20 classroom ‘facts’ we learned that weren’t actually true at all
Education has certainly changed over the years, and is continuously evolving. That goes for teaching methods—utilizing more technology, providing more resources to students with special needs, and incorporating more personalized approaches—as well as what information is actually being taught in classrooms.
Surely, if you think back to your childhood, you’ll remember certain “facts” being drilled by your teacher that nowadays seem like straight up nonsense. And if not, you can copy off of the Reddit community’s homework.
Of course, while many of these are harmless fun, it’s easy to see how very problematic others are. Particularly when it comes to health and history—diet fads, medical myths, falsely idolizing historical figures to perpetuate a skewed narrative…you get the picture.
If anything, these anecdotes just go to show that we should never stop trying to learn, even after school if over.
And with that, class is now in session.
1.”That strangers will give me free drugs on street corners and on Halloween candy.”
2. “All fat was bad for you. Thus, fat-free foods became a thing for a while.”
3. “I learned about tongue taste maps at school. Turns out it’s complete nonsense.”
4. “In pharmacy school around the turn of the century, we were taught that people in legitimate pain don’t get addicted to opiates and opioids.”
5. “Your permanent record will follow you into adulthood.”
6. “The whole ‘A meteorite killed the dinosaurs’ thing wasn’t yet the accepted theory when I was a kid.”
8. “That George Washington’s teeth were made of wood.”
A brilliant example of an inaccurate piece of history that was completely injected onto our consciousness during school, that perhaps covered up a more difficult truth to swallow. In truth, Washington’s dentures were made of materials from lead-tin, copper and silver alloy, as well as cow, horse and human teeth. The latter of which were bought from slaves, or at least a portion of them. That might have been more pertinent to know.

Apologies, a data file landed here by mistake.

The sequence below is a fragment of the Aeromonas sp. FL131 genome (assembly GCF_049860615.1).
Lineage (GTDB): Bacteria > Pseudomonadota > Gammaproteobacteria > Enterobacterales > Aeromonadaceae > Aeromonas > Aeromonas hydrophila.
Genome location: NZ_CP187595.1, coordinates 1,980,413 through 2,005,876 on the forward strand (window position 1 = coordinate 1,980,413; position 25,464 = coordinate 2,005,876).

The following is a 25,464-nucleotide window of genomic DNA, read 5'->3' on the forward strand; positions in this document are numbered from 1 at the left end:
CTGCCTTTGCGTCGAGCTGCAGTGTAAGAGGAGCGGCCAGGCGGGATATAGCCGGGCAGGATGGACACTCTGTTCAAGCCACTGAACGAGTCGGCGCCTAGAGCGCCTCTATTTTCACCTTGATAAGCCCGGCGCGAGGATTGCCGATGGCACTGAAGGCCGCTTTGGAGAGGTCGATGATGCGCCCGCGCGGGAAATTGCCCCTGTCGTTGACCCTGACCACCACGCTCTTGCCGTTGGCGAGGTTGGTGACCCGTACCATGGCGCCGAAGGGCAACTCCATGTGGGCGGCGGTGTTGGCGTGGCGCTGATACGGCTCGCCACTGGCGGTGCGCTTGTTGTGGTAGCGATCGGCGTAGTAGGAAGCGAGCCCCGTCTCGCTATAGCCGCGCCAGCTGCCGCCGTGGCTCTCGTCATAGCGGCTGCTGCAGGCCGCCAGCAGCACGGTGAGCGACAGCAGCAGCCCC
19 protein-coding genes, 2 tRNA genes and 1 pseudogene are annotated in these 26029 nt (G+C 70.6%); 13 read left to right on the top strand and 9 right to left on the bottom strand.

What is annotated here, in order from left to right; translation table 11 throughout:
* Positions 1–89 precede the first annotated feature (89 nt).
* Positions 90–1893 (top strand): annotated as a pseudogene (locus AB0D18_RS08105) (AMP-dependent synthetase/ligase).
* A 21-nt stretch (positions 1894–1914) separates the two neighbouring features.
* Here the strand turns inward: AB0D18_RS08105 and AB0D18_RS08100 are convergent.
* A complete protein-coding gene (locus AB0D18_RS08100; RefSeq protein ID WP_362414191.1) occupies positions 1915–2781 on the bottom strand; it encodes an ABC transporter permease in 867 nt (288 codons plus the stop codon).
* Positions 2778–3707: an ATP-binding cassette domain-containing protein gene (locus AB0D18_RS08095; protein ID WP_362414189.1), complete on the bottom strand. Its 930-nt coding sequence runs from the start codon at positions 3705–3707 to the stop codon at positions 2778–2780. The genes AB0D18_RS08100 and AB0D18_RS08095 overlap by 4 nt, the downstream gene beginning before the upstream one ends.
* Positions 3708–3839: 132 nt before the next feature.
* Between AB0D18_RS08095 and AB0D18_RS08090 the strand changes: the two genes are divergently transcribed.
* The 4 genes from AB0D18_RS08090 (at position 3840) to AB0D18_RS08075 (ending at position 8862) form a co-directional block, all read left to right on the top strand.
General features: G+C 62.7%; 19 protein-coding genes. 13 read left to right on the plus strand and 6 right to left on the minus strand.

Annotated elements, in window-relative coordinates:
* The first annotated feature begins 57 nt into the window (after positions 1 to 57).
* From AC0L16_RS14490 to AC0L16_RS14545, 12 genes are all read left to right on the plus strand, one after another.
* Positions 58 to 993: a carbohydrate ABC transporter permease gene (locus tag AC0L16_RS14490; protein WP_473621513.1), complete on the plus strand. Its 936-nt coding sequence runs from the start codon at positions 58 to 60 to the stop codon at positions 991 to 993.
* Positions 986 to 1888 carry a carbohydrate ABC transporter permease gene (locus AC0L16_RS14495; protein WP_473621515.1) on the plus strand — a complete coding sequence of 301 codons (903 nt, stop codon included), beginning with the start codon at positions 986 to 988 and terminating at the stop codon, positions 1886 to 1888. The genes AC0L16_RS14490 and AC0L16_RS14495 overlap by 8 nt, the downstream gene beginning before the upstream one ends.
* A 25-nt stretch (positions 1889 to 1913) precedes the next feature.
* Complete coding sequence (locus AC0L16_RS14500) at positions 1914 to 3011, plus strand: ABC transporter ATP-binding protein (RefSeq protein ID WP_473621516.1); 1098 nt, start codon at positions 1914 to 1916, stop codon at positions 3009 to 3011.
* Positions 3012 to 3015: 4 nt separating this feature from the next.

But what’s even more baffling is why this false fact was so important to teach in the first place. And is we must talk about a dead president’s teeth, why not tell the more exciting (and true) story of how Washington’s dental trouble helped mislead the British Army in 1781? But I digress.
9. “The Food Pyramid.”
10. “Once you get to high school, nobody will accept papers not written in cursive.”
12. “I once asked one of my elementary school teachers what a rainbow was, and she told me scientists hadn’t figured it out. I walked around until my early 20s thinking that. Also, I think it was this same teacher who told me Columbus thought the Earth was flat. They were training teachers a different kind of way in the ’70s and ’80s. It’s honestly one of the reasons I’m thankful for the internet, because depending on your teacher or an outdated encyclopedia for answers could be a real roll of the dice.”
13. “So many professions that we were taught were ‘lesser-than’ or just looked down upon. Being a plumber was always a joke… wish I woulda took the 70k, Union job with excellent benefits and a pension joke at 20 years old lol.”
15. “My primary school teacher told me our bodies can’t make new blood and we’re born with all the blood we’ll ever have. As someone who got nosebleeds, I knew it was bollocks. When I questioned that adults are obviously bigger so have more blood, she said it’s watered down.”
16. “Carrots are good for night vision.This was a lie the British used to explain how they could spot German bombers during WWII. The truth, that they had broken the German Enigma machine and were decoding secret messages, was kept a secret for decades. The full story was not told until the 1990s.”
18. “That lemmings commit suicide.”
19. “That Canada didn’t ever have slaves. What’s worse is, to my knowledge, they still don’t teach this. I had to look it up myself.”
And last but not least….
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